Diego Luna, Mishel Prada Speak Out Against Border Separations at Latino Media Awards

With stories of the Trump administration’s newest border policy decision causing children to be separated from their families and locked in cages, it’s no surprise the entertainment industry’s most prominent figures have spoken out against the policy this past week.

The topic was unavoidable at the National Association of Latino Independent Producers’ Latino Media Awards at the Ray Dolby Ballroom in Hollywood on Saturday.

“Flatliners” and “Rogue One: A Star Wars Story” star Diego Luna, who received the outstanding achievement in film award, told Variety he believes it is the duty of Latino creators to bring their stories to light, including the stories of the children being separated from their families.

“What’s been in happening in this country these last few days, this cruelty cannot be accepted or tolerated,” Luna said. “We have to remind ourselves that we are the ones telling our stories, so we have to be telling the stories of the invisible so they can be visible.”

Isabela Moner, who won the Lupe Ontiveros award, told Variety all creators need to speak up, because she believes it is not longer just a government issue, but a humanitarian issue: “At a certain point it’s just wrong, and the law can be morally wrong and that’s where we have to draw the line as humans.”

The 16-year-old “Sicario: Day of the Soldado” star said while she’s glad to see people speaking up about it on social media, there’s more that needs to be done.

“Until you start telling people what to do and how to do it, there’s so much more to it,” Moner said. “And I feel like I’m not doing enough, and I’m really trying. You can make phone calls, there are people who are camping out outside these [ICE] centers and protesting.”

In her acceptance speech for the outstanding achievement in television award, “Vida” star Mishel Prada said she was grateful for the chance to work on the STARZ show, and that it was her dream to be able to tell honest stories of the Latino community. She said the more the world gets exposed to stories from within the community, the more they will understand that “no matter how different we may appear, we are so similar.” However, she said people are seeing how easy it is to strip people of their basic humanities, and she fears what inaction may lead to.

“We’re all seeing the pictures and videos and audio of what’s happening to our gentes trying to immigrate here and trying to find asylum,” Prada said. “We are scared that, deep down, other people in this country are hearing these children crying for their parents and feeling nothing.”

She said that lack of empathy is why it’s important for Latino creators to tell their history to a wider audience.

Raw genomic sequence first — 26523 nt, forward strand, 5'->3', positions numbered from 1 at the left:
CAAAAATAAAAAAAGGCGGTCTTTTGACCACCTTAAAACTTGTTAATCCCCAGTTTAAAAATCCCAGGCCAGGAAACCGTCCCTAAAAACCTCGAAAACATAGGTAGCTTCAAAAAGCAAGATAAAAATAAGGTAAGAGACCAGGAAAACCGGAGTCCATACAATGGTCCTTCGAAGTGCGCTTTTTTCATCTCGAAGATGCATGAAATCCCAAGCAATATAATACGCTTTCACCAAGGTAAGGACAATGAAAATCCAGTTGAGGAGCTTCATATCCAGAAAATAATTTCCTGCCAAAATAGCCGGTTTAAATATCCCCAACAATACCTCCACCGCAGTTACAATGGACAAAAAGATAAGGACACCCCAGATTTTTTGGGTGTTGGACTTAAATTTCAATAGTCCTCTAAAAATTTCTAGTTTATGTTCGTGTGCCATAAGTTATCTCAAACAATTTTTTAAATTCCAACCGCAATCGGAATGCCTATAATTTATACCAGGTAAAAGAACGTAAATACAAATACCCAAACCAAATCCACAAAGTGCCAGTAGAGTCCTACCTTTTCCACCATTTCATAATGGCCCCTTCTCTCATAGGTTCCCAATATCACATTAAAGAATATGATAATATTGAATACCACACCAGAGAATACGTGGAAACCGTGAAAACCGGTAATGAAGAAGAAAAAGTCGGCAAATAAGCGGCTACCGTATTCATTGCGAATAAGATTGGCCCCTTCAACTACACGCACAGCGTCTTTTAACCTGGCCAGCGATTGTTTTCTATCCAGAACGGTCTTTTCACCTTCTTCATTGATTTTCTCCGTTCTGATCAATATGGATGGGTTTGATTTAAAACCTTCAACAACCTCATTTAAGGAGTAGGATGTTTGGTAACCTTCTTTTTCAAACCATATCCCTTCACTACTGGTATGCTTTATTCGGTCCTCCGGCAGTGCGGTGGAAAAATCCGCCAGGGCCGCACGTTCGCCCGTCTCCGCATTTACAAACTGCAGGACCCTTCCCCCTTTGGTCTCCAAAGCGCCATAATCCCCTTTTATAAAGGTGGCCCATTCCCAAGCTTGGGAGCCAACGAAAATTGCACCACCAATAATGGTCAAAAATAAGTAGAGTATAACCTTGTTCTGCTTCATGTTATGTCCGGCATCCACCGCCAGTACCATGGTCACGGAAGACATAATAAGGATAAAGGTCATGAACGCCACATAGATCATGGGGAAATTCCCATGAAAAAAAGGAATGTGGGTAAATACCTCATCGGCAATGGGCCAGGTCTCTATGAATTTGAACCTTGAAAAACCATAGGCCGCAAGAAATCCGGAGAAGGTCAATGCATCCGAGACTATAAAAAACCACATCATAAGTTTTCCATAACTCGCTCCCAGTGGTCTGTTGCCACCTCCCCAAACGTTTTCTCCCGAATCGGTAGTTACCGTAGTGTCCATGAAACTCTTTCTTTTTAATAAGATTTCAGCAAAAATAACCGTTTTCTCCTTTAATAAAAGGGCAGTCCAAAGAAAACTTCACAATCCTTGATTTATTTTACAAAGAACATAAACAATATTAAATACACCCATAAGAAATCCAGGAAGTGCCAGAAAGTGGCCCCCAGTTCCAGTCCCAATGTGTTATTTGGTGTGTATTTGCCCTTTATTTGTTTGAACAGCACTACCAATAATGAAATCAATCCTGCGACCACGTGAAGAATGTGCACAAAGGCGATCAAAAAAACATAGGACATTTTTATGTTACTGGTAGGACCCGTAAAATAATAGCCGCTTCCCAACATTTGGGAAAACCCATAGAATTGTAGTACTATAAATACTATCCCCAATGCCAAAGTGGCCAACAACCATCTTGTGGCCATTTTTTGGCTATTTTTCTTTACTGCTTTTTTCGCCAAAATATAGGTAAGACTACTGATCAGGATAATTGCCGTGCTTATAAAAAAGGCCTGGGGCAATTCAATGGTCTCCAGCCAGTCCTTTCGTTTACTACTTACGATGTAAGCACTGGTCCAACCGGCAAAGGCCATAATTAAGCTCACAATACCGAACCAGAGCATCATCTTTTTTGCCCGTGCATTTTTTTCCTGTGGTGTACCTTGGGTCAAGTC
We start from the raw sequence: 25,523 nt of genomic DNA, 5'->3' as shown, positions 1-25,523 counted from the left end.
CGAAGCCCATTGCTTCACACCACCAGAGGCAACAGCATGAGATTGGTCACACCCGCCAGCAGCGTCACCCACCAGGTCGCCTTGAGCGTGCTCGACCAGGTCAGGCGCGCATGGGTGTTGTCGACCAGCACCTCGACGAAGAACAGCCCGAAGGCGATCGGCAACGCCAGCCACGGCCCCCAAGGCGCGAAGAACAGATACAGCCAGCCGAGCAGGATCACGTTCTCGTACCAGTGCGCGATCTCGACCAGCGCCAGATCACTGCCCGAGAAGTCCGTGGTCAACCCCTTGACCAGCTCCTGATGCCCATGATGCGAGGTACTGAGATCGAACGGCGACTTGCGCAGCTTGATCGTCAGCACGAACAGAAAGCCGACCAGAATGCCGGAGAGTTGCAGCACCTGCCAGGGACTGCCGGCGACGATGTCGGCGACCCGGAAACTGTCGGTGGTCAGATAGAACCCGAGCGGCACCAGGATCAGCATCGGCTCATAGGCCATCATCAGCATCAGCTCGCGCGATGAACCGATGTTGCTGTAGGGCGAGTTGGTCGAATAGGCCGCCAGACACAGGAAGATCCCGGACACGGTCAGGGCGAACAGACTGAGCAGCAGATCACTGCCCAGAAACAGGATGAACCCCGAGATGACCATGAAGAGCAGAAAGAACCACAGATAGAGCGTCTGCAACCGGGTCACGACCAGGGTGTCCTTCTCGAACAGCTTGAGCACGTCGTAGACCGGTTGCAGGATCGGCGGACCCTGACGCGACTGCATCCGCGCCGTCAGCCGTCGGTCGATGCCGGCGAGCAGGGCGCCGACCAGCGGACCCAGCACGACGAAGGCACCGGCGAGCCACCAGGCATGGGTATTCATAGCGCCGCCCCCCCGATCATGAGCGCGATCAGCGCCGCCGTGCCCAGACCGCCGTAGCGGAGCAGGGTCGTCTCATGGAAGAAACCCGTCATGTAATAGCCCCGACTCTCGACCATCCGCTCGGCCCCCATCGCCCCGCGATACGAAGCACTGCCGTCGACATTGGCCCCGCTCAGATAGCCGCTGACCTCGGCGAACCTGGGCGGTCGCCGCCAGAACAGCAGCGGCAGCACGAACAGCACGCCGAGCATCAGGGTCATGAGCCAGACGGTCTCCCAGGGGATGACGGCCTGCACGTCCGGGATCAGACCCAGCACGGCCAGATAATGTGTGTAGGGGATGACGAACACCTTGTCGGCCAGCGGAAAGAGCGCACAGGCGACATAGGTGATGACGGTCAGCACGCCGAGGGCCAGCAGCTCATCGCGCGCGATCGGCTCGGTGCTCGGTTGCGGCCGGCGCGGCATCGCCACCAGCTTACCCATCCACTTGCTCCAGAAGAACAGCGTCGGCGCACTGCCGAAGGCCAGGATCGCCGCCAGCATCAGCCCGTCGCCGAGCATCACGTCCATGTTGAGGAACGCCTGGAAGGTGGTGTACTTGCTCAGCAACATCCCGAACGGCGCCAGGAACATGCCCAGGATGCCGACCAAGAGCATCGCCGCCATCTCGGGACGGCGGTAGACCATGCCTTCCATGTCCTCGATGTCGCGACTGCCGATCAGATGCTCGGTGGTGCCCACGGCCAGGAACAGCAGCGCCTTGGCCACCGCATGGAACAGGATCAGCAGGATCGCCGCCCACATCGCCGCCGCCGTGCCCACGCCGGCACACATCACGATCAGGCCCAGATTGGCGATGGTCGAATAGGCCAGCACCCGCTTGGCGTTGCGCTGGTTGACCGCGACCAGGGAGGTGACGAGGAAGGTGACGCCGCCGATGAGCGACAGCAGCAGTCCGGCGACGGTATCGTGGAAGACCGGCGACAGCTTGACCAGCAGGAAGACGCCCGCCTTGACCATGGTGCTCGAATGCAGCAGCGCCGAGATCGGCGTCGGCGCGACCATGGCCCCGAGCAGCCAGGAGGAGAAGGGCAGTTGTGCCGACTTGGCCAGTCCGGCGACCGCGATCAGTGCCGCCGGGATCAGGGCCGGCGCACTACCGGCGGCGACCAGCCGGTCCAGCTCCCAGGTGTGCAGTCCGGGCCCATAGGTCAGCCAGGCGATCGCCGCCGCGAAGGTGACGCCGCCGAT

“It’s so easy to fear what we don’t know, and we must be seen, we must be felt and we must be understood so that no one can deny us our humanity,” Prada said. “And we can only do that if we continue working together.”

The pride in cultural history that Prada spoke of flowed through the speakers and the audiences throughout the night, highlighted by Argentinian-born Marvel Studios producer Victoria Alonso asking the audience to close their eyes and think about the moment they realized their dream was worth coming to the United States for.

“Look back to that moment where you thought this is what I will go and fight for. This is what I will leave my family behind for, I will leave my language behind for, I will leave my country behind for, I will perhaps find a lot of gaps along the way, but then in that search, you found the gratitude of what it means to take one step at a time,” Alonso said.

As the audience concentrated, Alonso began to sing “Gracias a La Vida,” (Give Thanks to Life) a folk song born in the Nueva canción era composed by Chilean musician Violeta Parra and covered by Argentinian folk singer Mercedes Sosa.

Others in attendance were event host Kristina GuerreroClifton Collins Jr.Gustavo Santaolalla, Francisco RamosJaina Lee Ortiz, Jorge GutierrezMelissa BarreraSol Rodriguez and Chelsea Rendon.

The full list the NALIP Latino Media Awards recipients are below:

Lifetime Achievement Award: Gustavo Santaolalla

Outstanding Achievement in Film: Diego Luna

Lupe Ontiveros Award: Isabela Moner

Tech Arts Innovator Award: Victoria Alonso

Digital Trailblazer Award: Dulce Candy

Outstanding Achievement in Television: Mishel Prada

We Are Inclusion Award: Array

Lisa Quiroz Media Advacement Award: PBS

Industry Pioneer Award: Cris Abrego

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